50 States of Good: Reflections on Being a Judge for Tom’s of Maine’s Community Contest

Editor’s Note: Recently VolunteerMatch’s own Greg Price joined an esteemed group of social change experts including Connie Chan (Yahoo! for Good), Beth Kanter (co-author of Networked Nonprofit), Sam Davidson (Cool People Care) and Robert Egger (DC Central Kitchen) to help identify some of the America’s most worthwhile causes. The ’50 States of Good’ campaign, sponsored by Tom’s of Maine, announced its finalists today. When the dust clears, five organizations will split $100,000 in grants. We asked Greg to reflect on his experience as a judge.

Guest post by Greg Price

Because the Tom’s of Maine brand is so closely identified with CSR, giving back, and community stewardship, I was very excited when Tom’s of Maine chose to partner with VolunteerMatch to help power the volunteer engagement portion of its 50 States for Good campaign.

I was even more excited when I was asked to help judge the top contenders for their award. Despite the 73,000 nonprofits that participate at VolunteerMatch, I spend most of my time working with brands and companies to develop their volunteer engagement programs. So to have my insight into what works in the nonprofit space  regarded highly enough to be asked was seriously flattering.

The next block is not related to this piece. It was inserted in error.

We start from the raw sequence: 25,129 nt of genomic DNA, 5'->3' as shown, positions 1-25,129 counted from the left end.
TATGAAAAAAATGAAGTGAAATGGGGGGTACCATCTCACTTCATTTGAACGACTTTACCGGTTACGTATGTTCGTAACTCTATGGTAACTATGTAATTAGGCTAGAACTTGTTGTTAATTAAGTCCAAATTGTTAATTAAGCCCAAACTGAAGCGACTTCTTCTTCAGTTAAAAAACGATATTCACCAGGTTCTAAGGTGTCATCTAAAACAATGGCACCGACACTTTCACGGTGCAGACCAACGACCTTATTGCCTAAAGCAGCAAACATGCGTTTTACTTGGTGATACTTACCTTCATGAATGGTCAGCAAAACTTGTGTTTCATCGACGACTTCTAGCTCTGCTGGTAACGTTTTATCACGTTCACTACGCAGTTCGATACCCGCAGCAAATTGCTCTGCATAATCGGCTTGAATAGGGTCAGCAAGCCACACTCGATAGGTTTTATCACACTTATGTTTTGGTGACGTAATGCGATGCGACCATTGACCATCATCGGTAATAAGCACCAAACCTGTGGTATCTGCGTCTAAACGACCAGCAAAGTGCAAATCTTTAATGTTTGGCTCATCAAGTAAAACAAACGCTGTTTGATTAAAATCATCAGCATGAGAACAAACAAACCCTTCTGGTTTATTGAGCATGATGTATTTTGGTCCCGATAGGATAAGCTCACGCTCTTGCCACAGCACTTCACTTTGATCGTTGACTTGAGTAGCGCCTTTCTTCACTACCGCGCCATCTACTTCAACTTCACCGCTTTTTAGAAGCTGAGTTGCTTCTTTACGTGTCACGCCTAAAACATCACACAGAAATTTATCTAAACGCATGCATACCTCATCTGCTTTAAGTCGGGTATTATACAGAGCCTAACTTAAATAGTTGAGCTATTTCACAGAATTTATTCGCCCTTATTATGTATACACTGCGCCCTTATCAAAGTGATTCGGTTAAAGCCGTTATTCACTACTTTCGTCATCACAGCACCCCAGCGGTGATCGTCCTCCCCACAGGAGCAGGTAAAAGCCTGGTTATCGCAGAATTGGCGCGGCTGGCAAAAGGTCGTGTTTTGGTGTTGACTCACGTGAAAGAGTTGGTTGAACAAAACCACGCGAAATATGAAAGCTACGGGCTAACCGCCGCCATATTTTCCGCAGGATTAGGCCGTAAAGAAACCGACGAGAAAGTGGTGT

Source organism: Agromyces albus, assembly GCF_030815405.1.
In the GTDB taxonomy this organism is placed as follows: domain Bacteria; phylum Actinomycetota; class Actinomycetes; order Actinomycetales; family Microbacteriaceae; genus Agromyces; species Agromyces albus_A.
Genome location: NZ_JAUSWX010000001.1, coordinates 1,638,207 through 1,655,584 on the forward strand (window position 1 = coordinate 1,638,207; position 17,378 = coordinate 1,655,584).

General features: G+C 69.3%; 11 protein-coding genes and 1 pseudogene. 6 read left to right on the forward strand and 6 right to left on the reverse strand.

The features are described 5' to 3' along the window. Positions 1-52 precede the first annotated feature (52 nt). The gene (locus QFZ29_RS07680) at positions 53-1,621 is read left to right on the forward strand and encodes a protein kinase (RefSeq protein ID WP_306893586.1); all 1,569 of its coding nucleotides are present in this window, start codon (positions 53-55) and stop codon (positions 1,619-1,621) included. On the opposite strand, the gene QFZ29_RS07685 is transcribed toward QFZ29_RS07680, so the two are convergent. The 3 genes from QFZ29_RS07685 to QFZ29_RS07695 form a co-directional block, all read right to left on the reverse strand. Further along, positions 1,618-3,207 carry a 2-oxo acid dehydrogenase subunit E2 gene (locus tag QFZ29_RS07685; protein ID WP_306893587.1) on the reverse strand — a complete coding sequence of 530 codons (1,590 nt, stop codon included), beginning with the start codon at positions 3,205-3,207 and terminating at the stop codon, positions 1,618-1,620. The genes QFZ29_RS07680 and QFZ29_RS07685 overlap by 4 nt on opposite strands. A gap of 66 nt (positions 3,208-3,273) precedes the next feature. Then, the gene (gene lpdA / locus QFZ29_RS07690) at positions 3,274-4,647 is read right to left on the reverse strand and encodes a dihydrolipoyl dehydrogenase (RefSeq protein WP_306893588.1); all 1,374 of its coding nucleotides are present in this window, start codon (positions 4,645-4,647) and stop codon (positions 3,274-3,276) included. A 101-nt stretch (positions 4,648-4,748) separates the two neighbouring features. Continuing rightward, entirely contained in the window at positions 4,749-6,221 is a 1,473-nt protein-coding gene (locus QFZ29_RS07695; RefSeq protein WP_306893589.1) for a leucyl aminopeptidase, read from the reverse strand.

Here are a few insights from my time as a judge:

Overwhelming Good – I looked at 60 seperate projects, each with their own merits, and each serving as a passionate response to a serious problem.

Scoring the Best – At first, I was overwhelmed at the thought of evaluating so many different proposals — they all seemed worthy on some level, and there really is no single criteria for determining social value.  To at least create some standardization, Tom’s of Maine provided a spreadsheet scoring each project on three different categories:

  • Use of community volunteers
  • Achievability (the projects have to be completed and reported on within 6 months of receiving the grant from Tom’s)
  • Positive impact on the community

Within this criteria, I was happy this was such a good fit. Our mission, after all, is to help nonprofits find the right volunteers.

Innovation Everywhere – Innovation was a common thread throughout the group, combining new technologies with long-term ideals and missions.

Some Common Themes — It could be that Tom’s, with its abiding eco-focus,  attracts a certain type of project sponsor. But many of the proposed projects focused on a few common interests: greening urban spaces, protecting natural resources, animal rights, and youth focused projects were among the most common.

Seeds of Change: The 41 finalists represent an amazingly bright future for social change and the nonprofit sector as a whole. Between now and September 10 the public will weigh in. Whichever organizations win in the end, their passion and creative ideas will have positive impacts in their communities and inspire others to get involved.

Thanks Tom’s for helping more Americans get out and do good!